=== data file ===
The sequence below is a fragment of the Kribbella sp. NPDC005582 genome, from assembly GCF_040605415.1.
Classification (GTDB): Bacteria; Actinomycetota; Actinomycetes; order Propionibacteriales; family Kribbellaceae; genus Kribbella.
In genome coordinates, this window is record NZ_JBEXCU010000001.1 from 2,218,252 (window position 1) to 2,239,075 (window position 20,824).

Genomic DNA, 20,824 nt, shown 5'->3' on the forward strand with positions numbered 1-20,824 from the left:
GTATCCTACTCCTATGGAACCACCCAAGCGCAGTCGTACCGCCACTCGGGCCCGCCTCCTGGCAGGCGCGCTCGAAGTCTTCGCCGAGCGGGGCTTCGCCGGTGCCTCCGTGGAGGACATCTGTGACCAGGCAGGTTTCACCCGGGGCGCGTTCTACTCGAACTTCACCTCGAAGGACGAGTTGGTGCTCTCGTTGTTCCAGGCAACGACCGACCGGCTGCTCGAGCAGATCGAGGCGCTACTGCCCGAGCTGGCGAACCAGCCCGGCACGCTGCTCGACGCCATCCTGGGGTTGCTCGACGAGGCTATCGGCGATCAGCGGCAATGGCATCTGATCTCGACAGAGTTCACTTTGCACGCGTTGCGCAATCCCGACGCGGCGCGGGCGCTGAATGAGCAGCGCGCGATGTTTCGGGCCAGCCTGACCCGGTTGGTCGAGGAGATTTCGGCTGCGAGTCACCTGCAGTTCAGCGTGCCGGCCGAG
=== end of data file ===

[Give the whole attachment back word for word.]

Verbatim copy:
The sequence below is a fragment of the Kribbella sp. NPDC005582 genome, from assembly GCF_040605415.1.
Classification (GTDB): Bacteria; Actinomycetota; Actinomycetes; order Propionibacteriales; family Kribbellaceae; genus Kribbella.
In genome coordinates, this window is record NZ_JBEXCU010000001.1 from 2,218,252 (window position 1) to 2,239,075 (window position 20,824).

Genomic DNA, 20,824 nt, shown 5'->3' on the forward strand with positions numbered 1-20,824 from the left:
GTATCCTACTCCTATGGAACCACCCAAGCGCAGTCGTACCGCCACTCGGGCCCGCCTCCTGGCAGGCGCGCTCGAAGTCTTCGCCGAGCGGGGCTTCGCCGGTGCCTCCGTGGAGGACATCTGTGACCAGGCAGGTTTCACCCGGGGCGCGTTCTACTCGAACTTCACCTCGAAGGACGAGTTGGTGCTCTCGTTGTTCCAGGCAACGACCGACCGGCTGCTCGAGCAGATCGAGGCGCTACTGCCCGAGCTGGCGAACCAGCCCGGCACGCTGCTCGACGCCATCCTGGGGTTGCTCGACGAGGCTATCGGCGATCAGCGGCAATGGCATCTGATCTCGACAGAGTTCACTTTGCACGCGTTGCGCAATCCCGACGCGGCGCGGGCGCTGAATGAGCAGCGCGCGATGTTTCGGGCCAGCCTGACCCGGTTGGTCGAGGAGATTTCGGCTGCGAGTCACCTGCAGTTCAGCGTGCCGGCCGAG